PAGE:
Ever feel like the world’s a mess? Say a little prayer and spread a lot of love with an optimistic set of prayer flags.
A prayer flag is simple enough: a panel of cloth imprinted with text or images strung to spread that sentiment to whomever the wind touches. Quilter Vivika Hansen DeNegre, who started The Prayer Flag Project, calls them a “living, breathing, kinetic journal of our hopes, dreams and concerns.” They’re meant to fray in the elements, their ends left unstitched to unravel into the impermanence of time.
The world, on the other hand, is not simple enough. There is a lot to be concerned about these days. Embassy uprisings spurred by a propaganda hate film, for one. An election that’s as much about the elected as it is our fundamental value system, for another. Entire nations are in crisis. It seems that we, as a globalized humanity, are at a turning point. What direction are we going to take: the good, the bad, the better?
Let’s aim for the latter and spread that hope far and wide. Because when it rains, it rains on everyone. It doesn’t make choices.
You, on the other hand, have an array of choices for sending messages of peace out to whomever the breeze catches.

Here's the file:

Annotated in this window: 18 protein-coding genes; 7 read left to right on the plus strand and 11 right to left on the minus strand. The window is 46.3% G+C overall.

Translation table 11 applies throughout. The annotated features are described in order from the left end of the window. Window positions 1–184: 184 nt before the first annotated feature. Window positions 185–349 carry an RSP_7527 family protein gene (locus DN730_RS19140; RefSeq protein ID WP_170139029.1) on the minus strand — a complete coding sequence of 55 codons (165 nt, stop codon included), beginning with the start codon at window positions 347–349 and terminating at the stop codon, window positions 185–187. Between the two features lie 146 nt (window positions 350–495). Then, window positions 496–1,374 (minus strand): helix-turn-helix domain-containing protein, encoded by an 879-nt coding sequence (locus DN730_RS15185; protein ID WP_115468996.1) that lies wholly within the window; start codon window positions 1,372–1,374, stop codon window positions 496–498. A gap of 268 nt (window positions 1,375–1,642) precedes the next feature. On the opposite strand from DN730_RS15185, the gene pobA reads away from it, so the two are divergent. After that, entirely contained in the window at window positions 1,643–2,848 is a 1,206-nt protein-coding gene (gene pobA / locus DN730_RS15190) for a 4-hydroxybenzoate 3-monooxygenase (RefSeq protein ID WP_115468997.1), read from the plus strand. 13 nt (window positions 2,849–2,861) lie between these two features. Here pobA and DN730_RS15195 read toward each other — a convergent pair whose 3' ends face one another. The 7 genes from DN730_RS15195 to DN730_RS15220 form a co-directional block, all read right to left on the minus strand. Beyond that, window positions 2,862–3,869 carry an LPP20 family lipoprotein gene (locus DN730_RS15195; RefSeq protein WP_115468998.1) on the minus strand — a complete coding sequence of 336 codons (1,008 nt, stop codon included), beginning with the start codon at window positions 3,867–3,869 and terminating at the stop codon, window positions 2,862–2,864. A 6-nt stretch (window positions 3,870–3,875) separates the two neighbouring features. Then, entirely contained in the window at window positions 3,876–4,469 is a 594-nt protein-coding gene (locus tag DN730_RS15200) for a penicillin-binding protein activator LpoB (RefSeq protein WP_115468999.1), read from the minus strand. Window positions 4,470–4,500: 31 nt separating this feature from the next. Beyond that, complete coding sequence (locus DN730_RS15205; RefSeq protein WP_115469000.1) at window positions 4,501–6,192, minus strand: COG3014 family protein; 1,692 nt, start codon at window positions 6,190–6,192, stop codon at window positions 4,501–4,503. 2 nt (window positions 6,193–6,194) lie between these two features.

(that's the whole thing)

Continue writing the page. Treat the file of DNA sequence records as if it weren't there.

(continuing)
Miranda Gray Studio‘s prayer flags are made of organic cotton, and meant to be flown for the protection of the garden, bees and creatures in the sea. She uses egg tempera as a medium, created by grounding the pigment into a paste with water and then mixing that with the yolk of a chicken egg.
Jersey Murmurs’ modern prayer flags are digitally printed on heavyweight cotton twill fabric. They are the “physical representation of our prayers and petitions,” including the musings of poets, mystics and feminists.
The Group Prayer Flags from Touch the Earth graphic art studio are hand crafted and hand printed on silk. They are then strung up on black cord with brass bells. Here are the flags in a seven grouping (for earth), three grouping (for trees) and lone polar bear.
Finally, Pantie Party‘s prayer flags:
Don’t let the panties fool you (or offend you). They are actually made from discarded paper and plastic grocery bags. The prayers themselves are the conversations and experiences of women, as recorded by the artist’s female friends. Creative reuse and communicative art? Sounds like an answered prayer.
Image: Jersey Murmurs